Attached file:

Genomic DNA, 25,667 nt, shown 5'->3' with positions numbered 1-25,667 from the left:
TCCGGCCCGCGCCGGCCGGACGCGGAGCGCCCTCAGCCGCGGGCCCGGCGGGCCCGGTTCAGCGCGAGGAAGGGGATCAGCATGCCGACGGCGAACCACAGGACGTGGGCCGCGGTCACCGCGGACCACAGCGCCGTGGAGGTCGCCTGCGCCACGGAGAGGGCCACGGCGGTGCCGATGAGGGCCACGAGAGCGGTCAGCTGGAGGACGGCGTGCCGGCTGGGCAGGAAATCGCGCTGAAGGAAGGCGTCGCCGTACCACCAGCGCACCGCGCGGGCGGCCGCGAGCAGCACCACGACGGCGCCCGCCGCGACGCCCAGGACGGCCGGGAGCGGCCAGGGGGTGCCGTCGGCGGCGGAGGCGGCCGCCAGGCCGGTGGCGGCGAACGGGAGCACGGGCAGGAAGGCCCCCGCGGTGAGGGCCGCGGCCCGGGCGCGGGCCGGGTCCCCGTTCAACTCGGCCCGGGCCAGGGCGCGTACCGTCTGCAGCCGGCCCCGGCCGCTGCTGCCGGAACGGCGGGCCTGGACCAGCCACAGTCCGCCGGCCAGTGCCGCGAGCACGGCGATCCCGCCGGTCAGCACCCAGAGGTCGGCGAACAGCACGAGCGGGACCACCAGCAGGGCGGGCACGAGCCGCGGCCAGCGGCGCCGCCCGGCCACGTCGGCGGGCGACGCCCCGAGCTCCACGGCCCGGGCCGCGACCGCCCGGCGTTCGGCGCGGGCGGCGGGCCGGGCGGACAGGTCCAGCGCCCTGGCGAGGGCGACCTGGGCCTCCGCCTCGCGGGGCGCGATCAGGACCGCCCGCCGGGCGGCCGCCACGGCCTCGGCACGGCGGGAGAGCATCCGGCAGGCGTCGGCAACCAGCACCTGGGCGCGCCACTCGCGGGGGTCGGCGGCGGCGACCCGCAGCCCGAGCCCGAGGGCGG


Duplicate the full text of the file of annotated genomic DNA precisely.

Genomic DNA, 25,667 nt, shown 5'->3' with positions numbered 1-25,667 from the left:
TCCGGCCCGCGCCGGCCGGACGCGGAGCGCCCTCAGCCGCGGGCCCGGCGGGCCCGGTTCAGCGCGAGGAAGGGGATCAGCATGCCGACGGCGAACCACAGGACGTGGGCCGCGGTCACCGCGGACCACAGCGCCGTGGAGGTCGCCTGCGCCACGGAGAGGGCCACGGCGGTGCCGATGAGGGCCACGAGAGCGGTCAGCTGGAGGACGGCGTGCCGGCTGGGCAGGAAATCGCGCTGAAGGAAGGCGTCGCCGTACCACCAGCGCACCGCGCGGGCGGCCGCGAGCAGCACCACGACGGCGCCCGCCGCGACGCCCAGGACGGCCGGGAGCGGCCAGGGGGTGCCGTCGGCGGCGGAGGCGGCCGCCAGGCCGGTGGCGGCGAACGGGAGCACGGGCAGGAAGGCCCCCGCGGTGAGGGCCGCGGCCCGGGCGCGGGCCGGGTCCCCGTTCAACTCGGCCCGGGCCAGGGCGCGTACCGTCTGCAGCCGGCCCCGGCCGCTGCTGCCGGAACGGCGGGCCTGGACCAGCCACAGTCCGCCGGCCAGTGCCGCGAGCACGGCGATCCCGCCGGTCAGCACCCAGAGGTCGGCGAACAGCACGAGCGGGACCACCAGCAGGGCGGGCACGAGCCGCGGCCAGCGGCGCCGCCCGGCCACGTCGGCGGGCGACGCCCCGAGCTCCACGGCCCGGGCCGCGACCGCCCGGCGTTCGGCGCGGGCGGCGGGCCGGGCGGACAGGTCCAGCGCCCTGGCGAGGGCGACCTGGGCCTCCGCCTCGCGGGGCGCGATCAGGACCGCCCGCCGGGCGGCCGCCACGGCCTCGGCACGGCGGGAGAGCATCCGGCAGGCGTCGGCAACCAGCACCTGGGCGCGCCACTCGCGGGGGTCGGCGGCGGCGACCCGCAGCCCGAGCCCGAGGGCGG